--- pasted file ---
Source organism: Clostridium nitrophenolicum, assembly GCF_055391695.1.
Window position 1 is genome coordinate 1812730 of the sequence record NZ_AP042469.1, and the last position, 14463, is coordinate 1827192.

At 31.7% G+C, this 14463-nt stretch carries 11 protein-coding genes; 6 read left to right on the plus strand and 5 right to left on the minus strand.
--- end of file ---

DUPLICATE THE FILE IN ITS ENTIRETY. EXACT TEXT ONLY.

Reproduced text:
Source organism: Clostridium nitrophenolicum, assembly GCF_055391695.1.
Window position 1 is genome coordinate 1812730 of the sequence record NZ_AP042469.1, and the last position, 14463, is coordinate 1827192.

At 31.7% G+C, this 14463-nt stretch carries 11 protein-coding genes; 6 read left to right on the plus strand and 5 right to left on the minus strand.